Anna’s life is falling apart and she needs some self-confidence. That’s the ostensible thrust of director Paul Leyden’s Chick Fight, which bravely asks: What if Fight Club… but with women? Actually, that’s not right. Leyden’s film, written by Joseph Downey, contains none of David Fincher’s brutal humour or nihilism (to say nothing of his technique); it lacks basic drama or comedy too. Instead, we watch as Anna (Malin Akerman) just dutifully gets her life together. A knockout this film ain’t.
To move things along in Chick Fight, sassy cop Charleen (Dulcé Sloan) introduces Anna to the aforementioned fight club as a means to get over her mother’s death and retake control of her life. Next, Anna gets a trainer, Jack (Alec Baldwin), a drunk Mr. Miyagi-type meant to provide more comedic relief. She also accidentally picks up a rival, Olivia (Bella Thorne), who wants to make the club’s combat meaner than its rah-rah sisterhood origins. How each one of these narrative elements leads to another is not confusing, it’s just that the film wholly lacks any urgency. Why does any of this matter? What’s worse, as a hang-out movie (what with Kevin Connolly and Kevin Nash also popping in), the film does not provide enough laughs to entertain in the meantime. Sloan does her best to liven things up, Akerman is game for anything (Leyden revels in using slo-mo to really capture her martial anguish), and Thorne appears to have been beamed in from a different, more bizarre movie—but it all feels quite inconsequential.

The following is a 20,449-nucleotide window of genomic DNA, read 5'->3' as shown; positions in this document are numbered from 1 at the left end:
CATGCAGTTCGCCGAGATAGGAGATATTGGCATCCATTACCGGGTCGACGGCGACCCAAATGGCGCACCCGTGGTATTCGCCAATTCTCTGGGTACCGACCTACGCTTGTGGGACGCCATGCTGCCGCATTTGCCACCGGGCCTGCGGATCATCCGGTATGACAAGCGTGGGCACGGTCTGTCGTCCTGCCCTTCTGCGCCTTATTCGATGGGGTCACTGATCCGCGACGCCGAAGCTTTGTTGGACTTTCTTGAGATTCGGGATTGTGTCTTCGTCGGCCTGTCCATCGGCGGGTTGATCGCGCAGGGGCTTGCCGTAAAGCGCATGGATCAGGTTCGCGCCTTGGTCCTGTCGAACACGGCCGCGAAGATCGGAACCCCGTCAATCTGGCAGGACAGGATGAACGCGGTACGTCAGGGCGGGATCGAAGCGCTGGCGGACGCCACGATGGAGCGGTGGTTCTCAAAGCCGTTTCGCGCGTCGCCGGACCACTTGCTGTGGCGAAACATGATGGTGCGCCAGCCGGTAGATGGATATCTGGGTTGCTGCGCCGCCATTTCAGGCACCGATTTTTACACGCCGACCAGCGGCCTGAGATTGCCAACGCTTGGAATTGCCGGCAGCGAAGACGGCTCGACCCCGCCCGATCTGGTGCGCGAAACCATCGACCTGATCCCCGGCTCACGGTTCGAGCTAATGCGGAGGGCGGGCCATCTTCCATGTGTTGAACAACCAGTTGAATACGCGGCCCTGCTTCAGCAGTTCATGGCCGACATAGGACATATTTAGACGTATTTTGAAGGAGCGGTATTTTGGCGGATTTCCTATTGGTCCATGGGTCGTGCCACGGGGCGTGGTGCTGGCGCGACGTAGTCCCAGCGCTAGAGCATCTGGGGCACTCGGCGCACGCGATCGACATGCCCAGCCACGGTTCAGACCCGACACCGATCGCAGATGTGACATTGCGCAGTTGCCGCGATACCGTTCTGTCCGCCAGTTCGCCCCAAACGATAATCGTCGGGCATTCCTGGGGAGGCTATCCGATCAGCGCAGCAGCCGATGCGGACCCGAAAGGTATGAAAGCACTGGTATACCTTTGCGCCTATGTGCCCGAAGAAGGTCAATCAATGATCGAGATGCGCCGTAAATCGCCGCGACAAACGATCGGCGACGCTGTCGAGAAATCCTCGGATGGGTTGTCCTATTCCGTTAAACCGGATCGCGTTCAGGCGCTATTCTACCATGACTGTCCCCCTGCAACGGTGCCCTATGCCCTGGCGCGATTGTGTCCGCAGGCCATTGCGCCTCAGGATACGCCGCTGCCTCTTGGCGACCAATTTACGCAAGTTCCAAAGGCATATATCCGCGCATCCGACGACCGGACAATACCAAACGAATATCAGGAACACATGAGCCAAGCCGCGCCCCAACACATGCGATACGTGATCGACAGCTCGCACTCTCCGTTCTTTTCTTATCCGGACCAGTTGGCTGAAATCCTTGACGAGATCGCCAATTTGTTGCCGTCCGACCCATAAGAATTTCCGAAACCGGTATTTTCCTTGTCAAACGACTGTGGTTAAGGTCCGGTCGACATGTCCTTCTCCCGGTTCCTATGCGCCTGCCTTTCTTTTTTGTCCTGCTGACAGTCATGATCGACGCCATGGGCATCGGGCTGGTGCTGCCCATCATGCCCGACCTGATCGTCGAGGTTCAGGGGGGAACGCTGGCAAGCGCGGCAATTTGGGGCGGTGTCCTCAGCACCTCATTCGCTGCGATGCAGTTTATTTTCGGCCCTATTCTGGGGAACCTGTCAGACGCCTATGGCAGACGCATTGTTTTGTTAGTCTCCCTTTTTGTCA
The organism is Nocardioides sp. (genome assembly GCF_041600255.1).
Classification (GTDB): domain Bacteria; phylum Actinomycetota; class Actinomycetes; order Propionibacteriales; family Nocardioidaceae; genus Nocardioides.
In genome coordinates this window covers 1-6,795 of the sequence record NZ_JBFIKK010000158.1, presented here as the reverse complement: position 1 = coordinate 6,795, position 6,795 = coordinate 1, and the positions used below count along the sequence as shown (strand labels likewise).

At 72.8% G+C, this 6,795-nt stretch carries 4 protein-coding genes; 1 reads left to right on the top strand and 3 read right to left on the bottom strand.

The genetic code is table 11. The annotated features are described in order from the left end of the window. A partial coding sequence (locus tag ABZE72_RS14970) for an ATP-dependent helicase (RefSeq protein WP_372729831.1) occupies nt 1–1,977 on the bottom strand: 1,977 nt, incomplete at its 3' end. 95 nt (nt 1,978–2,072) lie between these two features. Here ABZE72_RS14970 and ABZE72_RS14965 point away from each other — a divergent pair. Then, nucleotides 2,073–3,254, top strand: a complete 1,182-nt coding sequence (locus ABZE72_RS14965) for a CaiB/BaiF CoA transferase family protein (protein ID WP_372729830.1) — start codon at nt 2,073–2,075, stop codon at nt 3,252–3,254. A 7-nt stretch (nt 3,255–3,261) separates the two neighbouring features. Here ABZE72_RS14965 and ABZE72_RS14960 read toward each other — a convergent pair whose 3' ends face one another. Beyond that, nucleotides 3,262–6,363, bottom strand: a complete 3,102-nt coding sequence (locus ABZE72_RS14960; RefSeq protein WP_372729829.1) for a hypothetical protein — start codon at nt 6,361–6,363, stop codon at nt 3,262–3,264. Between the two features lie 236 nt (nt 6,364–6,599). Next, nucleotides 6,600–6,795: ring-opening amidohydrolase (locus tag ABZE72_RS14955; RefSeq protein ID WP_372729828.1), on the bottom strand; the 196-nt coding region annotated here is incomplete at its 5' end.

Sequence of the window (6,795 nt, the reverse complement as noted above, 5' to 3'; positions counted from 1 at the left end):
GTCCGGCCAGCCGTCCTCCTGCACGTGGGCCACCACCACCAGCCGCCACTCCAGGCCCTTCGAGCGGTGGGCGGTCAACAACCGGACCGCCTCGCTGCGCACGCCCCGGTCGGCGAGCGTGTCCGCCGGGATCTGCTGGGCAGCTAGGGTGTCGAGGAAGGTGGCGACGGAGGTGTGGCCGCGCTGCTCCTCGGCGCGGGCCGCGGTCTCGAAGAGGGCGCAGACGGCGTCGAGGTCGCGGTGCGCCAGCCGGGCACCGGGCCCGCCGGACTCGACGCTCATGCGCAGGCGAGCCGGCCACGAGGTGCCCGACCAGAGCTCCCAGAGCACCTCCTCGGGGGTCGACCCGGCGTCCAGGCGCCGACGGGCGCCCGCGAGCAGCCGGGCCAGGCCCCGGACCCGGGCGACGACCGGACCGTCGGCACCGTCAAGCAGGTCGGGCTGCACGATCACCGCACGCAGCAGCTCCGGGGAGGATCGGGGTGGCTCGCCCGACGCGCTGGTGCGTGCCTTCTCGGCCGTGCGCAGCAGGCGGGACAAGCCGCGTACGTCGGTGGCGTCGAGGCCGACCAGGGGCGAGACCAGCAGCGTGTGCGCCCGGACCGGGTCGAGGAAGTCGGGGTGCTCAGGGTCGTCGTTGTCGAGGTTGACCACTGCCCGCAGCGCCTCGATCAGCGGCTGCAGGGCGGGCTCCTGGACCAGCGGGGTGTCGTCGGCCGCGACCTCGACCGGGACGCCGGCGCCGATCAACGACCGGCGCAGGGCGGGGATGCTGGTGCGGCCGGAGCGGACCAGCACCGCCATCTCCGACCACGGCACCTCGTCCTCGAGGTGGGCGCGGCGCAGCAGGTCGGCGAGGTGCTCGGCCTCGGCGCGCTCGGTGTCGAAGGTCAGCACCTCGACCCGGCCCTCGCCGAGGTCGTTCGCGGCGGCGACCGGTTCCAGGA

I hesitated to bring up Fight Club off the top because that film is loaded with its own pros and cons, and is very much its own thing. Still, it at least understands how best to use force to push viewers around—towards a revelation or just a chuckle. Its combat has subtext too, digging at toxic masculinity while whipping up broader anarchy. Chick Fight, meanwhile, just wants everyone to punch themselves out and get back to work.